Monday, July 28, 2008


Utilization of Fungi for Biotreatment of Raw Wastewaters

1Laboratoire d’Environnement et de Biologie Aquatique (LEBA), UFR-Sciences et Gestion de I’environnement, Universite d’Abobo-Adjame, 02 BP 801 Abidjan, Cote d’Ivoire
2Unit of Bioengineering, Catholic University of Louvain, Place Croix du Sud 2 Bte 19, 1348 Louvain-la-Neuve, Belgium


Fungal biomasses are capable of treating metal-contaminated effluents with efficiencies several orders of magnitude superior to activated carbon (F-400) or the industrial resin Dowex-50. additionally, fungal biomasses are susceptible to engineering improvements and regeneration of their capabilities. With regard to organic pollutants, excessive nutrients and dyes, fungi can remove them from wastewaters, leading to decrease in their toxicities. However, the detoxification rates seem to be dependent on media and culture conditions. The postreatment by anaerobic bioprocesses of effluents that have been pretreated with fungi can lead to higher biogas than the original effluents. In addition to the degradation of organic pollutants, fungi produce added-value products such as enzymes (Lip, MnP, Lacc, amylase, etc.) and single-cell protein (SCP). Most research on fungal capacities to purify polluted effluents has been performed on a laboratory scale, hence there is a need to extend such research to pilot scale and to apply it to industrial processes.

Key words: wastewaters, effluents, fungi, biodegradation, biosorption, decolourisation, value-added treatment.

African Journal of Biotechnology Vol. 2 (12), pp. 620-630, December 2003
Available online at
ISSN 1684-5315 ©2004 Academic Journals

Thursday, July 24, 2008


Triantarti and Aris Toharisman
Indonesian Sugar Research Institute


Commonly, decolorization of cane sugar syrup is conducted by single anionic resin regenerated using NaCl solution. However, decolorization using the common technique is unable to be used for producing a direct consumption of cane syrup. The reason is the syrup produced will have a salty taste resulted from high concentration of Cl- ions released from anionic resin during decolorization process. The objective of this research project was to determine the ability of weak anionic resin compared to strong anionic resin after regeneration using disodium hydrogen phosphate for decolorization of cane syrup (60%Brix) with an average color of 700 iu. The cane syrup as a feed was produced through purification of raw cane juice by a combination of carbonatation and phosphatation process followed by decolorization using powder activated carbon. The results showed that the amount of Na2HPO4 used for anionic resin regeneration having a significant effect on the degree of decolorization. The optimum condition for anionic resin regeneration was using 2 BV (bed volume) NaOH 5% followed by 8 BV Na2HPO4 1%. Degree of decolorization using strong anionic resin was slightly lower compared to weak anionic resin. They were 42.4% and 47.5% respectively for capacity of 40 BV of cane syrup per cycle.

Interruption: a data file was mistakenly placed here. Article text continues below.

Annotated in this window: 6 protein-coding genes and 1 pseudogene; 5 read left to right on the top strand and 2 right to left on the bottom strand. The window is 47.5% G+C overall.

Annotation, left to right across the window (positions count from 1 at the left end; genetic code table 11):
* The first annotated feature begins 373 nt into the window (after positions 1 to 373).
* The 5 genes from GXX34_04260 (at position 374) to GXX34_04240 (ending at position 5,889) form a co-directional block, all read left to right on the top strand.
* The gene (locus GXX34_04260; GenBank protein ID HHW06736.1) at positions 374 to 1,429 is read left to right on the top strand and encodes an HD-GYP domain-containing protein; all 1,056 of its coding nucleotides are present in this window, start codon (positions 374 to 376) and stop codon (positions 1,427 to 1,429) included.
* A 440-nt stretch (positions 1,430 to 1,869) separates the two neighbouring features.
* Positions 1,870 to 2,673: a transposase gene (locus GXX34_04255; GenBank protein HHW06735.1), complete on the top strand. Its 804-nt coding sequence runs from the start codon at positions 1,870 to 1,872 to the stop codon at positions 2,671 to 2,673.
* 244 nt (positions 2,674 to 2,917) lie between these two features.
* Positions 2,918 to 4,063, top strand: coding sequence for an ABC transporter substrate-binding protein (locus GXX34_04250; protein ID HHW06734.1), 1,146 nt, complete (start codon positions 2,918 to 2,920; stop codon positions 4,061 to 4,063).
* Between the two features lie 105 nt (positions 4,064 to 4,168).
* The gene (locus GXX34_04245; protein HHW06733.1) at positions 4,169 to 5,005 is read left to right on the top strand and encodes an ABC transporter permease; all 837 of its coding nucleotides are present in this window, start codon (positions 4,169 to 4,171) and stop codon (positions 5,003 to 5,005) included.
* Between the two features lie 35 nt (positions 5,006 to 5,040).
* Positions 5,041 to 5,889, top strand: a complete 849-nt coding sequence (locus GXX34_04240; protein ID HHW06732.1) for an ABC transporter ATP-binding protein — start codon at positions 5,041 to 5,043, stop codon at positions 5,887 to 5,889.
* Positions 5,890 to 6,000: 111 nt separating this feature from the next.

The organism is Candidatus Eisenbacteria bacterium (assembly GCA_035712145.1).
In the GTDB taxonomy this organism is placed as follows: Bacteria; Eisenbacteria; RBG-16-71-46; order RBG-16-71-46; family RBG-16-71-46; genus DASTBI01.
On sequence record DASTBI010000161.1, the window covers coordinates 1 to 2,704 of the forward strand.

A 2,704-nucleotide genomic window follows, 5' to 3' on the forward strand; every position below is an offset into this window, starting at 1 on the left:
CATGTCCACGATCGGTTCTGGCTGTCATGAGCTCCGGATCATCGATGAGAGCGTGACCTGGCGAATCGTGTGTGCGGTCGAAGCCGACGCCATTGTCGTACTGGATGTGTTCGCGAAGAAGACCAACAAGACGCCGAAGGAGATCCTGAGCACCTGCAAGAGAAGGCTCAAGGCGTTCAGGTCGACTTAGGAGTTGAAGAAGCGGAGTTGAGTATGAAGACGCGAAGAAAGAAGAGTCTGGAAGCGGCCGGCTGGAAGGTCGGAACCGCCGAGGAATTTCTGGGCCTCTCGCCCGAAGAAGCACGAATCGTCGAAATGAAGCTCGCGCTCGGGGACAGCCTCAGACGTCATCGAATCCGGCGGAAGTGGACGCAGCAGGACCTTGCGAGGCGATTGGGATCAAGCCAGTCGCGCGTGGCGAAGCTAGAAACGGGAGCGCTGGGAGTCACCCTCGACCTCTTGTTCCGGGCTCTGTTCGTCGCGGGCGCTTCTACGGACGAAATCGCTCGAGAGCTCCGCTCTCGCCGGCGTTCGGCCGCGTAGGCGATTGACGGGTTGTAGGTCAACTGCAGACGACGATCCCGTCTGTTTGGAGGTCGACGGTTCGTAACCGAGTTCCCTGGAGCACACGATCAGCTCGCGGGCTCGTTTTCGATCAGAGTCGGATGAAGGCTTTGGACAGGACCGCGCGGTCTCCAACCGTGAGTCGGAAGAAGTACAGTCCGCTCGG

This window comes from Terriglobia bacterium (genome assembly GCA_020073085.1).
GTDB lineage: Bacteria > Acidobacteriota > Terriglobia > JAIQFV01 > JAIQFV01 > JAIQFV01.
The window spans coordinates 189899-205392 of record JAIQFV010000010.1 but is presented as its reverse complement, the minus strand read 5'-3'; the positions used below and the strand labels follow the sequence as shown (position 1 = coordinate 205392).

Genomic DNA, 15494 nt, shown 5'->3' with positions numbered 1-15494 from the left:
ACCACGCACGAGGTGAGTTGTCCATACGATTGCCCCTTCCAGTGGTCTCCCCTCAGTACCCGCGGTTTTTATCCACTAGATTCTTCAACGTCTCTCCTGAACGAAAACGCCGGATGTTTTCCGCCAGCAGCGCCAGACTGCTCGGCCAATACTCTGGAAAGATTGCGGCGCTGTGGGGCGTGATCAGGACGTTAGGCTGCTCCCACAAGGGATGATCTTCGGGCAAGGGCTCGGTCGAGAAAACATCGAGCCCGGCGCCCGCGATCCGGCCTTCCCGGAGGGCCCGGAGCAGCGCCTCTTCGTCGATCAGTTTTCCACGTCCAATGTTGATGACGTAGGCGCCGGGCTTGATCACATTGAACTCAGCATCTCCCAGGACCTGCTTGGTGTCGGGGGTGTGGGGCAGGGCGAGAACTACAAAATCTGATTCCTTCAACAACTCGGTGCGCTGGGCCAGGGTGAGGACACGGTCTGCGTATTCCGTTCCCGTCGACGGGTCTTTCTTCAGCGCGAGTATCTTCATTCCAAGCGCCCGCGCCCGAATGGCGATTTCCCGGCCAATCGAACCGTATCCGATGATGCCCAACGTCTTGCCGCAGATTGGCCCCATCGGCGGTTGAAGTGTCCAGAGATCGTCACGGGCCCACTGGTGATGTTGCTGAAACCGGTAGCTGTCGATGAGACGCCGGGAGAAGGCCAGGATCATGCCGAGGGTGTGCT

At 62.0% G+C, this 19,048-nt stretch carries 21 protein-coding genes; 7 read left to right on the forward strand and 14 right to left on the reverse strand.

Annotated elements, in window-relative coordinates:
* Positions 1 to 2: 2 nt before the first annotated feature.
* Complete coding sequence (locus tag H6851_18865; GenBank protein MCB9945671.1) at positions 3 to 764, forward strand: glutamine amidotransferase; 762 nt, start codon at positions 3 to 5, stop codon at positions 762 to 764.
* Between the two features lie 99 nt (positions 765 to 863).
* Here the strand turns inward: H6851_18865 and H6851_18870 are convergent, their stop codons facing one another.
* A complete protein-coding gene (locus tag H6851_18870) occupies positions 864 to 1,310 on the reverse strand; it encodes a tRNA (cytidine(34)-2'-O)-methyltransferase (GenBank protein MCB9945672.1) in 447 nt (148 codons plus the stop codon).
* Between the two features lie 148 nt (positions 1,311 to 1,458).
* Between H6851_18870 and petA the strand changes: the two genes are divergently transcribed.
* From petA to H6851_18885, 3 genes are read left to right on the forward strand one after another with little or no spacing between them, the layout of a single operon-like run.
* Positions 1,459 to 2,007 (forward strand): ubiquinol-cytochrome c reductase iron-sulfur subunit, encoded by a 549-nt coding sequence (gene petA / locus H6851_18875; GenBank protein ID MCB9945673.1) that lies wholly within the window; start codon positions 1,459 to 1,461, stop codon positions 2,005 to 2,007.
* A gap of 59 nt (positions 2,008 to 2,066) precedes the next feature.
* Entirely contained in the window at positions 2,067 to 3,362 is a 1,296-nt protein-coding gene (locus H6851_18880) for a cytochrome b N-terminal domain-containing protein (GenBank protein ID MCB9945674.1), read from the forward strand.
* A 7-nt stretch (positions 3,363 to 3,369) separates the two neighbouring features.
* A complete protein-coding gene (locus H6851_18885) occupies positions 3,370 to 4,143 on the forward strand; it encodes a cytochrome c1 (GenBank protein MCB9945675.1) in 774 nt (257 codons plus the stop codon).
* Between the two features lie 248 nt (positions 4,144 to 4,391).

Key words: cane syrup, decolorization, weak anionic resin, strong anionic resin, disodium hydrogen phosphate,

Thursday, July 17, 2008

Microbial Protein Enrichment of Sugarcane by-Products


Ma. Lourdes I. Dormido, Ma. Lucia C. Sanchez, Corazon H Pahilanga and Ma. Lourdes T. Escarrilla

Sugarcane farm wastes such as cane tops and trash are know to be good fodder for ruminants, however, they are not used to a great extent. Filter mud, a waste product of the sugar factory, is a plant nutrient source in its decomposed form. However, tons of filter mud are left in sugar mill yards. These waste products are potential sources of animal feed and organic fertilizer.
The effect of chemical and /or microbiological treatment of sugarcane farm wastes bagasse and filter mud has been studied at the Sugar Regulatory Administration.
Trichoderm a harzianum, a strain belonging to the cellulolytic fungus decomposers, was used to inoculate several substrate/treatments of sugarcane waste products. Each substrate consisted of different combinations of farm and factory wastes. The effect of microbial inoculation on the nitrogen content of the substrates was observed at measured time intervals. The microorganism was found to enrich the protein contents of the different substrates by 129% to 461% after the third day to the 34th day.